I used to think that all those ethics case discussions about how to manage several needy patients with limited resources were purely imaginary. After all, this is America. Even though the cost may be astronomical, and the hospital may have no chance of ever recouping that cost (they’ll get a fraction from the insurance companies, if the case managers are very good, and less than that from the family of a real train wreck), patients still get the best possible care. (To be precise, we never really discussed this stuff in ethics; the cases were more along the lines of, sister wants to withdraw life support, brother and nephew disagree, what do you do? or, trisomy 18 baby in a woman who’s at high risk for significant cardiac disease, what do you advise her? Something even as vaguely practical as allocation of scarce resources never crossed the lips of the ethics professors.)
But a few months ago I worked in a unit where there were several sick patients: seriously sick, as in a mortality rate of close to 50%, with treatment. Without treatment, the mortality rate would have been 100%, and three days ago. The hospital had a limited number of nurses with the training and experience necessary to staff that unit. There was a limit to the number of OR-hours and surgeon-hours available to perform the repeated surgeries that each of the patients needed on a fairly regular basis. Sometimes (don’t ask me whether we ought to be blaming the nursing staff (I suspect not), the pharmacy (I suspect yes), or the hospital administration (always in the running when blame is being assigned) ) we came close to running out of certain medications.
So when one person can have surgery today, and the other will have to wait for a day, and perhaps slide further into sepsis in the meantime, who gets to go first? The sicker person, who more desperately needs the surgery, or the less sick one, who has a better chance of surviving the surgery? Who gets the medicine, the sicker patient, or the one more likely to recover at some vague point in the future? Who gets more nursing attention, the younger but sicker patient, or the older patient who’s less sick, but also has less of a reserve with which to fight the illness? To add a twist: who gets surgery/medicine/attention, the less-sick patient whom we suspect to be on the verge of permanent vegetative state, but not quite (if only we could ever get the sedation low enough to make ourselves sure), or the totally septic patient whom we hope to have fairly well preserved mental status? In the calculus of deserts (in the old sense of things deserved), how do you rank severity of illness, likelihood of recovery, age/youth, likelihood of meaningful neurological recovery? What about family? If the family doesn’t care enough about this person to come and visit even once over the course of weeks, does that tell us that they’re a pretty worthless person? Or does it say that we need to advocate even more strenuously for them since they lack the natural advocacy of relatives? Does the number of relatives who show up weeping at the bedside have anything to do with the value that we assign to one patient compared to another, or does it merely make it more difficult for us to give sad messages to the larger family?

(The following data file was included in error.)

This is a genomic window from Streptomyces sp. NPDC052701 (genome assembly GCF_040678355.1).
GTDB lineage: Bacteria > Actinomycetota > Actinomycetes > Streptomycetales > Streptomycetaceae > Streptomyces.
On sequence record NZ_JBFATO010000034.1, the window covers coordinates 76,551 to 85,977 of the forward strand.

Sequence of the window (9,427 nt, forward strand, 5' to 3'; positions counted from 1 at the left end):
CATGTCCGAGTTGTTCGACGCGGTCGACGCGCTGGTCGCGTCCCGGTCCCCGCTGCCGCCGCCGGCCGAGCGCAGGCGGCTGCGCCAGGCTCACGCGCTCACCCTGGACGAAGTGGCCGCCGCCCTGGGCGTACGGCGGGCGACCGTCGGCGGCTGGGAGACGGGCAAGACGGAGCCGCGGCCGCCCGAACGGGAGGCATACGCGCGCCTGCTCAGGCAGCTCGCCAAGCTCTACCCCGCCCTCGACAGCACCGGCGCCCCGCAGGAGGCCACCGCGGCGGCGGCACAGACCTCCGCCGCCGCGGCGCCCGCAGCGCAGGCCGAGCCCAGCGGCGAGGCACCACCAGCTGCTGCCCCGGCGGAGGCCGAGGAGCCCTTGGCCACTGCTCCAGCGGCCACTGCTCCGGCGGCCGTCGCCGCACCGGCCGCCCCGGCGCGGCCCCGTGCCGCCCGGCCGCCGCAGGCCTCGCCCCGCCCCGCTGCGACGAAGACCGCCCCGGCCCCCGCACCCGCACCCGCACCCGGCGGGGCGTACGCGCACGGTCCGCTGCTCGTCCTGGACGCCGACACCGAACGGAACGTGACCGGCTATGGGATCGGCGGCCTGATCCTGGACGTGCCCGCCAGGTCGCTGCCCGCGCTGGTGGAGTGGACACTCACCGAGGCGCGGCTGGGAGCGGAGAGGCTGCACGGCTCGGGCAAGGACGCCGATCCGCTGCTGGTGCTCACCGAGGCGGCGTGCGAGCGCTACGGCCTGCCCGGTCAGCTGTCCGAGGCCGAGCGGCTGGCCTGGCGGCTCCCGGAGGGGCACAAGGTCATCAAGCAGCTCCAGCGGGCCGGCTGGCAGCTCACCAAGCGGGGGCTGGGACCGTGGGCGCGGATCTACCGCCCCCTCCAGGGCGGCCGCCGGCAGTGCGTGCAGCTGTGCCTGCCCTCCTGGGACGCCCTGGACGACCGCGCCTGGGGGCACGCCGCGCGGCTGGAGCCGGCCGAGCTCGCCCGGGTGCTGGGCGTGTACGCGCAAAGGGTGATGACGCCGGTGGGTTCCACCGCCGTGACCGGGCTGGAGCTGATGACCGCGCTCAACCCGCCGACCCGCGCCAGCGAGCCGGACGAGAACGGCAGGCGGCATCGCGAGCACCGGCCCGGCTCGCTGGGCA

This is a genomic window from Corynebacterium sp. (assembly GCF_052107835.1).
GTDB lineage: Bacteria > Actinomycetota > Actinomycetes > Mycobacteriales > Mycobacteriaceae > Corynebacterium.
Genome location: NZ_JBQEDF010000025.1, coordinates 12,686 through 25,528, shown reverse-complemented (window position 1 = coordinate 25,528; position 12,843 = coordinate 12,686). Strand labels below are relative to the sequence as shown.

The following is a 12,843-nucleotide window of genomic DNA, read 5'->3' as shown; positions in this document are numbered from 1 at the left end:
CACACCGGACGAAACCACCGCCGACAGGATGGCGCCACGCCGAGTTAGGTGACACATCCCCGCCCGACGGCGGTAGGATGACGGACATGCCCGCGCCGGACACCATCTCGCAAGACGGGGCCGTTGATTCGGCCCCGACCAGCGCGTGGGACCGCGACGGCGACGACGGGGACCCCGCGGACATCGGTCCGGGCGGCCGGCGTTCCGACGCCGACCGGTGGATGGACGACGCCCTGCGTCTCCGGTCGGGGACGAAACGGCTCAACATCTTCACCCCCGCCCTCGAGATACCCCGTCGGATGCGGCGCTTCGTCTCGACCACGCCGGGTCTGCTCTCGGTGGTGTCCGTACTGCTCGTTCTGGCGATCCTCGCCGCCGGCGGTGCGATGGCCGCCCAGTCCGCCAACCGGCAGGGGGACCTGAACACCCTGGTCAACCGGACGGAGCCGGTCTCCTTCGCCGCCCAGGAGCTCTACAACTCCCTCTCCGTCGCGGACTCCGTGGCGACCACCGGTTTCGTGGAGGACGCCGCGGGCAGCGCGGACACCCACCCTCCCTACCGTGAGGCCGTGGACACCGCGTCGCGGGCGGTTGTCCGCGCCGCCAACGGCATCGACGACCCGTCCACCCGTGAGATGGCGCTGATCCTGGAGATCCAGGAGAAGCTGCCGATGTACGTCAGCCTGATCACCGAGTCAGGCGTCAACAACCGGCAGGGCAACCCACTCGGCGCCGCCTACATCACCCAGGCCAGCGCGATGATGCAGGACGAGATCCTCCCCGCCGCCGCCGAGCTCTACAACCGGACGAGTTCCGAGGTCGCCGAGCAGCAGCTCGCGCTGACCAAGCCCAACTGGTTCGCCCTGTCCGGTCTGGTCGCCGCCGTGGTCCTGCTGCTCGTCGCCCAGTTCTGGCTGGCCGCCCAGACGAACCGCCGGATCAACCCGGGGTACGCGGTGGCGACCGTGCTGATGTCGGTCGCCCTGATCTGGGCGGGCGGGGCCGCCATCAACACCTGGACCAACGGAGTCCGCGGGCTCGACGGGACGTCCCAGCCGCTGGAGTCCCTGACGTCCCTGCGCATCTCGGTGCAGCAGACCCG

Thank God, we never had to make an explicit decision along these lines. Perhaps the patients just sorted themselves out; or perhaps the residents kept their doubts to themselves and let the attendings, in their own consciences, reach a conclusion, and then announce to us who needed surgery tomorrow, and who could wait for a few days. I don’t know how objective their decisions were. That’s why I’m in no hurry to be an attending.
(It would be interesting to hear from friends in Africa how they handle these dilemmas. I suspect that when resources are truly and absolutely limited, there’s no hesitation in choosing the youngest patient, the healthiest patient, the most neurologically intact, and the one with the largest number of caregivers/family members.)